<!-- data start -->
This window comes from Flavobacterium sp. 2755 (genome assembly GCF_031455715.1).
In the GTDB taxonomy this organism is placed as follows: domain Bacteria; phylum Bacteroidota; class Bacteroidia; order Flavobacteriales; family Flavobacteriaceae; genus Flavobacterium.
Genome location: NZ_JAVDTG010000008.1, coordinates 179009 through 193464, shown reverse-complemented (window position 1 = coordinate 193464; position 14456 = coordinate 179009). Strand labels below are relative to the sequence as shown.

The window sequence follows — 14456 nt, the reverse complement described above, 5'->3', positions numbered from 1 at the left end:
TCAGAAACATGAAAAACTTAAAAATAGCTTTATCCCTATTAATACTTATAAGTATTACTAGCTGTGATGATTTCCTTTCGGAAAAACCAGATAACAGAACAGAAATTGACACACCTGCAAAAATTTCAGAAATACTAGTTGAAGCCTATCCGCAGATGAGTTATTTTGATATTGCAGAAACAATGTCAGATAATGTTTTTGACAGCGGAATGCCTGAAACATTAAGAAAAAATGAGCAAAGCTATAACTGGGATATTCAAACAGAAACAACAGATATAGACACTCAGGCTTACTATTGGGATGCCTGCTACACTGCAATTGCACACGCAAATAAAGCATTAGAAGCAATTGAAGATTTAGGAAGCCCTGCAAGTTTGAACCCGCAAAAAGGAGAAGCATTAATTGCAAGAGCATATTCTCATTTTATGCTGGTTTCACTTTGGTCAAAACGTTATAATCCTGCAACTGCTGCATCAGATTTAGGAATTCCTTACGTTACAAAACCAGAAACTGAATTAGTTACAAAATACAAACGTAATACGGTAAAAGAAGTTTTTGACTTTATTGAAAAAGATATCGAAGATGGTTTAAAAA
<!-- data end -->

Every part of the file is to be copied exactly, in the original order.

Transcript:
This window comes from Flavobacterium sp. 2755 (genome assembly GCF_031455715.1).
In the GTDB taxonomy this organism is placed as follows: domain Bacteria; phylum Bacteroidota; class Bacteroidia; order Flavobacteriales; family Flavobacteriaceae; genus Flavobacterium.
Genome location: NZ_JAVDTG010000008.1, coordinates 179009 through 193464, shown reverse-complemented (window position 1 = coordinate 193464; position 14456 = coordinate 179009). Strand labels below are relative to the sequence as shown.

The window sequence follows — 14456 nt, the reverse complement described above, 5'->3', positions numbered from 1 at the left end:
TCAGAAACATGAAAAACTTAAAAATAGCTTTATCCCTATTAATACTTATAAGTATTACTAGCTGTGATGATTTCCTTTCGGAAAAACCAGATAACAGAACAGAAATTGACACACCTGCAAAAATTTCAGAAATACTAGTTGAAGCCTATCCGCAGATGAGTTATTTTGATATTGCAGAAACAATGTCAGATAATGTTTTTGACAGCGGAATGCCTGAAACATTAAGAAAAAATGAGCAAAGCTATAACTGGGATATTCAAACAGAAACAACAGATATAGACACTCAGGCTTACTATTGGGATGCCTGCTACACTGCAATTGCACACGCAAATAAAGCATTAGAAGCAATTGAAGATTTAGGAAGCCCTGCAAGTTTGAACCCGCAAAAAGGAGAAGCATTAATTGCAAGAGCATATTCTCATTTTATGCTGGTTTCACTTTGGTCAAAACGTTATAATCCTGCAACTGCTGCATCAGATTTAGGAATTCCTTACGTTACAAAACCAGAAACTGAATTAGTTACAAAATACAAACGTAATACGGTAAAAGAAGTTTTTGACTTTATTGAAAAAGATATCGAAGATGGTTTAAAAA